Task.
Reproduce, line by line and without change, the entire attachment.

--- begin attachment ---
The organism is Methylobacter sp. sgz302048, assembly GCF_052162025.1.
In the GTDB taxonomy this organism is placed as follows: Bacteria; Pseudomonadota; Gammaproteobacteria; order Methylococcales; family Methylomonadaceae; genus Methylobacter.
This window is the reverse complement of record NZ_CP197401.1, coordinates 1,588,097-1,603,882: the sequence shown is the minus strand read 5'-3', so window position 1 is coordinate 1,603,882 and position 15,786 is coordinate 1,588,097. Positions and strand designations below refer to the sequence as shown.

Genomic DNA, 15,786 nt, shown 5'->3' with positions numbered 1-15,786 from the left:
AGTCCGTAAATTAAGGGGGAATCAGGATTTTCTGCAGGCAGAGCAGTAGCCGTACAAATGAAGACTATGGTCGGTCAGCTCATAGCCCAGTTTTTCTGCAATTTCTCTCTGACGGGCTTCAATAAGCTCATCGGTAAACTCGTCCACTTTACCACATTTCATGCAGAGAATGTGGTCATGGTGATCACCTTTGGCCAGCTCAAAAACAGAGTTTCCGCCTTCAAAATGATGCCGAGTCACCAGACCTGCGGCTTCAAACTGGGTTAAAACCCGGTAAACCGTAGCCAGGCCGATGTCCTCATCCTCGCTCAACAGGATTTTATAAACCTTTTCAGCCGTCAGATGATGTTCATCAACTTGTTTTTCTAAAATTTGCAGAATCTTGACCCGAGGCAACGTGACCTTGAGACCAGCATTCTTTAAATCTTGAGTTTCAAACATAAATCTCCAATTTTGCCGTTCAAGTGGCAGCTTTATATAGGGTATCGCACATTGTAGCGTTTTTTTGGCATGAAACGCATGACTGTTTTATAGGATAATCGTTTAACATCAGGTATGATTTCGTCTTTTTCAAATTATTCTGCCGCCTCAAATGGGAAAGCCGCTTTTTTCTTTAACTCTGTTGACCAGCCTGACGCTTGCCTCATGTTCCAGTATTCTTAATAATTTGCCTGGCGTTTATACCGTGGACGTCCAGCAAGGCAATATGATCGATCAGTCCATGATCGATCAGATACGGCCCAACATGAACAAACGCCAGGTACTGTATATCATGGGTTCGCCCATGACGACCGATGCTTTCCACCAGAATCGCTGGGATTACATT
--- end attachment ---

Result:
The organism is Methylobacter sp. sgz302048, assembly GCF_052162025.1.
In the GTDB taxonomy this organism is placed as follows: Bacteria; Pseudomonadota; Gammaproteobacteria; order Methylococcales; family Methylomonadaceae; genus Methylobacter.
This window is the reverse complement of record NZ_CP197401.1, coordinates 1,588,097-1,603,882: the sequence shown is the minus strand read 5'-3', so window position 1 is coordinate 1,603,882 and position 15,786 is coordinate 1,588,097. Positions and strand designations below refer to the sequence as shown.

Genomic DNA, 15,786 nt, shown 5'->3' with positions numbered 1-15,786 from the left:
AGTCCGTAAATTAAGGGGGAATCAGGATTTTCTGCAGGCAGAGCAGTAGCCGTACAAATGAAGACTATGGTCGGTCAGCTCATAGCCCAGTTTTTCTGCAATTTCTCTCTGACGGGCTTCAATAAGCTCATCGGTAAACTCGTCCACTTTACCACATTTCATGCAGAGAATGTGGTCATGGTGATCACCTTTGGCCAGCTCAAAAACAGAGTTTCCGCCTTCAAAATGATGCCGAGTCACCAGACCTGCGGCTTCAAACTGGGTTAAAACCCGGTAAACCGTAGCCAGGCCGATGTCCTCATCCTCGCTCAACAGGATTTTATAAACCTTTTCAGCCGTCAGATGATGTTCATCAACTTGTTTTTCTAAAATTTGCAGAATCTTGACCCGAGGCAACGTGACCTTGAGACCAGCATTCTTTAAATCTTGAGTTTCAAACATAAATCTCCAATTTTGCCGTTCAAGTGGCAGCTTTATATAGGGTATCGCACATTGTAGCGTTTTTTTGGCATGAAACGCATGACTGTTTTATAGGATAATCGTTTAACATCAGGTATGATTTCGTCTTTTTCAAATTATTCTGCCGCCTCAAATGGGAAAGCCGCTTTTTTCTTTAACTCTGTTGACCAGCCTGACGCTTGCCTCATGTTCCAGTATTCTTAATAATTTGCCTGGCGTTTATACCGTGGACGTCCAGCAAGGCAATATGATCGATCAGTCCATGATCGATCAGATACGGCCCAACATGAACAAACGCCAGGTACTGTATATCATGGGTTCGCCCATGACGACCGATGCTTTCCACCAGAATCGCTGGGATTACATT